Hiking to Granny Henderson’s House

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We had an unusual break in the Arkansas heat and made a quick hike to Granny Henderson’s house just below Goat Bluff on the Buffalo River. Steve, Eddie, and I were looking forward to the hike up and out to check our fitness level for future trips. It’s a pretty tough climb, but the rewards for going down are great. The hike back up gave us confidence that we’re in pretty decent shape for elder hikers.

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I’ve hiked to Granny Henderson’s many times but was excited to see it again. I ended up noticing a few things I’d not seen before.

The most obvious difference was the season. We would normally hike this trail any time other than summer. Rains had been good, so everything was a rich, lush green.

From inside the house, you can see the stone root cellar a few yards to the rear. The roof is long gone, but the rock walls still stand.

We parked our day packs on the porch for lunch and some quick exploring. I went to the attic for a close look at some of the newspapers used as insulating wallpaper. An ad for a 1927 Chrysler 50 for $750 was still visible as well as a milking machine.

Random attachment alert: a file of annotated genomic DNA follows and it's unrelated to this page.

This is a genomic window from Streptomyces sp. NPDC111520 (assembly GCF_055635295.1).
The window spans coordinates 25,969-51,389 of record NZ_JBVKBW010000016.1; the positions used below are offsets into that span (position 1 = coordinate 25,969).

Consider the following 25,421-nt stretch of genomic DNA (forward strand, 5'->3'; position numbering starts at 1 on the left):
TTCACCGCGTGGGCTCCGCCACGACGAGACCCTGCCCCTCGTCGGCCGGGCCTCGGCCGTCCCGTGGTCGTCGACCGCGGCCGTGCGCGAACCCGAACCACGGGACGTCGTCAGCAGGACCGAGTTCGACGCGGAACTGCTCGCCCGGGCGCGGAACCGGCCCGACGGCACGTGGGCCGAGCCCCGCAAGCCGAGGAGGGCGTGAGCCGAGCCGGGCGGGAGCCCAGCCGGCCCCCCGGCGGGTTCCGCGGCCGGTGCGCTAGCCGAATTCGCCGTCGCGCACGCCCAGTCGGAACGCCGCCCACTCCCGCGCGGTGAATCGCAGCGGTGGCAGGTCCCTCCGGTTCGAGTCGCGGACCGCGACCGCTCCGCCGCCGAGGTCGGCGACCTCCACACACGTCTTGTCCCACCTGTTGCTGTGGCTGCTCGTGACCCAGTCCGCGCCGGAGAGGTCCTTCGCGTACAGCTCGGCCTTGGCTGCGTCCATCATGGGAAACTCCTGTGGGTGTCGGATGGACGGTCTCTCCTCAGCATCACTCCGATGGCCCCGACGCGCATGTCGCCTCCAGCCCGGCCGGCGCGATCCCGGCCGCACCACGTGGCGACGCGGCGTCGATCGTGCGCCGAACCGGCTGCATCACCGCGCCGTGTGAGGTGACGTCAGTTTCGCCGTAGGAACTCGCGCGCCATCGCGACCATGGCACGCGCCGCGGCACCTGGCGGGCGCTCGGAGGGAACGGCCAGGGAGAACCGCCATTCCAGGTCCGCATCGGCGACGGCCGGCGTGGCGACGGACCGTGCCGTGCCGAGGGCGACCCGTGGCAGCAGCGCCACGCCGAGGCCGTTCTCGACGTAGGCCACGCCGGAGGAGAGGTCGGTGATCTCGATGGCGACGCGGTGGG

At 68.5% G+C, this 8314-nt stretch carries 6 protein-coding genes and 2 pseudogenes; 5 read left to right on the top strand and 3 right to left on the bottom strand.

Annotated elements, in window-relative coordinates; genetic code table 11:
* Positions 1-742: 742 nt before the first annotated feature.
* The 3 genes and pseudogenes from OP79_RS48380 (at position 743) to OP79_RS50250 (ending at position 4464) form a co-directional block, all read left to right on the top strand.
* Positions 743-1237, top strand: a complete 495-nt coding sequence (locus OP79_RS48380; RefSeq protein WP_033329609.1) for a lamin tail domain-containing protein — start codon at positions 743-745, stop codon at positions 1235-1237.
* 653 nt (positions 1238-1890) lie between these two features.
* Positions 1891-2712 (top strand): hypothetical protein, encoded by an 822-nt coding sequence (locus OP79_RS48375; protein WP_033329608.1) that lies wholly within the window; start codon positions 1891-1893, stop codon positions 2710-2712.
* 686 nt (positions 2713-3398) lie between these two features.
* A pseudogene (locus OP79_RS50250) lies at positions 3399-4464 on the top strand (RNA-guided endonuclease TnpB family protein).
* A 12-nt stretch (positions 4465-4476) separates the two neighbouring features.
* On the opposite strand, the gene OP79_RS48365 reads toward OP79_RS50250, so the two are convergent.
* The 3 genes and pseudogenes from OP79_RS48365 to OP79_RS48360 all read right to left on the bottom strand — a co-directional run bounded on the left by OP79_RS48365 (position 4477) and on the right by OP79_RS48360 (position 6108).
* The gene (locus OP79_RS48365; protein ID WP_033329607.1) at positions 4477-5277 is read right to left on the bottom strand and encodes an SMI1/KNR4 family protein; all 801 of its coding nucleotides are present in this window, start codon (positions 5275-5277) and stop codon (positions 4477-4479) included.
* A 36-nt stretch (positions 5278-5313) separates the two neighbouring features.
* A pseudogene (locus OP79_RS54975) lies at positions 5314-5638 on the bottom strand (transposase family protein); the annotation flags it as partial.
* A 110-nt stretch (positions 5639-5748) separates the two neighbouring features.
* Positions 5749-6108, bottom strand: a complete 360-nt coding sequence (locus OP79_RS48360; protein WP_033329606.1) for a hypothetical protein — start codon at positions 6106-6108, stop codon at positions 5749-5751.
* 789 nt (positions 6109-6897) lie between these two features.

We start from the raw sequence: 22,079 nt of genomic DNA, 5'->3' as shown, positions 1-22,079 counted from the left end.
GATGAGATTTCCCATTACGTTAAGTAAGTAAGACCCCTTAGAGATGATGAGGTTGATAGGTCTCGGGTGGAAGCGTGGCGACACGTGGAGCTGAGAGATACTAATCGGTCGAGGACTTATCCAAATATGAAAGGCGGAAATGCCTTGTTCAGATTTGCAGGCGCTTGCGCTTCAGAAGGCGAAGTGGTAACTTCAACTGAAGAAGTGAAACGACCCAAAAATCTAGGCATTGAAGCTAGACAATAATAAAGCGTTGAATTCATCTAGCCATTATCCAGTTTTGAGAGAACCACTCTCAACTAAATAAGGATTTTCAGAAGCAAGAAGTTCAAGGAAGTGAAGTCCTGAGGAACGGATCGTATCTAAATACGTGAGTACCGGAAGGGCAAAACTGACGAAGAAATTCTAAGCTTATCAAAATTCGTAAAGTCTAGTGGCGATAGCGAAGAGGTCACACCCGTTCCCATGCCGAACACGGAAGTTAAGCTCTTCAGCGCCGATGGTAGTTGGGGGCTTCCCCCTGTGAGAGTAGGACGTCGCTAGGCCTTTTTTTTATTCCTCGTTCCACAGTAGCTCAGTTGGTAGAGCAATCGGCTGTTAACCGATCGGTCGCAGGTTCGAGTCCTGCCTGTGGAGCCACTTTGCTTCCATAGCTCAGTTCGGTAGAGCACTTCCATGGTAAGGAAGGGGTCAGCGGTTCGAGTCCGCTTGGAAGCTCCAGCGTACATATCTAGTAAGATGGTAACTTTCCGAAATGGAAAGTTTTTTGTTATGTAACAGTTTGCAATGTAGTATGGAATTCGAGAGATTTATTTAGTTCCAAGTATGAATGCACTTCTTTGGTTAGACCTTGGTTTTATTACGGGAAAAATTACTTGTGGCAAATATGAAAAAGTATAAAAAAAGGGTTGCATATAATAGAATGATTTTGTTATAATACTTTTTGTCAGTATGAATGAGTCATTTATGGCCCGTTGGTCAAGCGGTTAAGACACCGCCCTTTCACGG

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The wood-burning stove still stands close to the brick chimney along with a rusted out iron pan.

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IMG_7720rrThis little moth visited on the front porch during lunch. We enjoyed the vivid colors.

I paused for one more glance back at Granny Henderson’s house, thinking of the lady who lived here alone from 1951, when her husband died, to 1979.

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From here, it was all uphill, literally. We took a break at the Goat Bluff Trail and enjoyed the view down to the Buffalo River.

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I couldn’t resist the urge to crawl through the small hole in the bluff where I’m sure children, and adults, have easily passed through for years.

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Our hike back to the Center Point Trailhead felt good. We were pleased we went down in the morning as we met around eighteen hikers heading down to where we’d been. We had Granny Henderson’s house to ourselves, which is unusual.

IMG_4354rrI’m looking forward to visiting again in the fall. If you’d like a map and trail description, check out my guidebook, Five Star Trails: The Ozarks. It covers what we hiked on this trip as well as Hemmed In Hollow Falls for an 11-mile round trip.

If you’d like to learn more about Granny Henderson, the following video includes comments from her great-granddaughter, Marietta Williams. After that is a link to a song by Still on the Hill that relates to Granny Henderson.

 

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